Other Worlds
Mystical colony worlds, portal worlds from modern normalcy, Piers Anthony style parallel worlds ruled by magic. All fit under this rubric.

Religious
Souls, Angels, Devils, God, and gods. Certain tales are best understood through the lens of religion.

Modern Fantasy
Welcome to today. But wait, it's different.

Fantasy
Yep, you guessed it. Fantasy has occupied the human mind from time immemorial. Not all of it will fit into neat little cubby holes, no matter how many we define. Here's what didn't fit elsewhere.

 
Hither & Yon
Slipstream
We can't define exactly the region that slipstream occupies between magic realism and sf/fantasy, but there is a certain feel. Too simple to say that it is whatever Kelly Link and Jeff Vandermeer say it is (though that might be true). There is a certain type of reality distortion field that these stories won't exactly share, but maybe almost.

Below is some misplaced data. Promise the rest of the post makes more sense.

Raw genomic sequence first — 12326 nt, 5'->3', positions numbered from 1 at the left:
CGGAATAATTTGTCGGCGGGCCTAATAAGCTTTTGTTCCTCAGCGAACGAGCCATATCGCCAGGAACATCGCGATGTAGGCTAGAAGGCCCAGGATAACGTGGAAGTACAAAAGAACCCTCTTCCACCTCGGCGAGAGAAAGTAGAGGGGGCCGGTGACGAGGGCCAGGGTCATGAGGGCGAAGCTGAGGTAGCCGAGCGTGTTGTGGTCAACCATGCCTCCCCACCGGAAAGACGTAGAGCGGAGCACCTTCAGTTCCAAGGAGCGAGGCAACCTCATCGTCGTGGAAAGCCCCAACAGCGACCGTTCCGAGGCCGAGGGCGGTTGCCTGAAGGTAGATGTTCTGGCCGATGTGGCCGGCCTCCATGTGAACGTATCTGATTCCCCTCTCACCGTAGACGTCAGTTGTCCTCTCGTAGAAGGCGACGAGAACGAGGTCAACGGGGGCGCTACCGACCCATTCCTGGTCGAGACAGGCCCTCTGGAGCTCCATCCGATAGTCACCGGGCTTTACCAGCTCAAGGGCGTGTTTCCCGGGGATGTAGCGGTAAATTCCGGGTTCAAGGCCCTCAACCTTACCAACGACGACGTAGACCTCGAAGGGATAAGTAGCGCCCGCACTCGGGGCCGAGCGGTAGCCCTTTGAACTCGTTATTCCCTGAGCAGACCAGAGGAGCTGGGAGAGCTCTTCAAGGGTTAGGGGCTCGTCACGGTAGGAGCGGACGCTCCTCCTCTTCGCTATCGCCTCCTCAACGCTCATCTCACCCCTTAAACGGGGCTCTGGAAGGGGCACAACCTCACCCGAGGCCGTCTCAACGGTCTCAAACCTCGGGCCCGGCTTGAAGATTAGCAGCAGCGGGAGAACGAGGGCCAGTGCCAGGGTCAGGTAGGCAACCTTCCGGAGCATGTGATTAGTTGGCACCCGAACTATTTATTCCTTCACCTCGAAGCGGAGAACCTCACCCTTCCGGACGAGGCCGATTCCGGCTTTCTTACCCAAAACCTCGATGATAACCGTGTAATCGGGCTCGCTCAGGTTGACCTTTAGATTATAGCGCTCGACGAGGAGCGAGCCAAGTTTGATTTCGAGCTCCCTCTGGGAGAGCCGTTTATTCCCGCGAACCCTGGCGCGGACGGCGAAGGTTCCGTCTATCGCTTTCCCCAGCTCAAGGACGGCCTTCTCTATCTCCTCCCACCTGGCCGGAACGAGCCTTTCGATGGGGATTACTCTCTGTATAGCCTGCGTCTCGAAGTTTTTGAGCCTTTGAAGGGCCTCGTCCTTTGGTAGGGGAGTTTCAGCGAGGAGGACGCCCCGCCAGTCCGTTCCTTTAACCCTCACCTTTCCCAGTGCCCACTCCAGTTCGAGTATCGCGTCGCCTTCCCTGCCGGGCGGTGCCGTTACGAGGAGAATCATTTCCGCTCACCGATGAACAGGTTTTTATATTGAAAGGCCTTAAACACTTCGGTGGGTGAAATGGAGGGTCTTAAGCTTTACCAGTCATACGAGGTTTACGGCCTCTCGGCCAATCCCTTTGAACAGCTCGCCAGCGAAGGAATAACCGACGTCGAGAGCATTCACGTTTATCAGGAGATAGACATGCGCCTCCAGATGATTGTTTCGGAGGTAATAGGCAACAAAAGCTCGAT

Alternative History
Past is prologue. There are so many spots in history where a small change would evidently create a very different outcome. Historians call them counterfactuals and extrapolate how society might have differed. Science fiction writers populate that different world with characters and tell a story. Harry Turtledove dominates this topic possibly more than any single author does any other.

SF/Fantasy
There is some fiction that incorporates aspects of fantasy and science fiction but doesn't have that indescribable flavor that would make it clearly slipstream. China Mieville and his work spring to mind. Wizards on space ships, robots riding magic carpets, AIs on a quest to find unicorns? Could all be candidates to appear here.

The Alphabet Quartet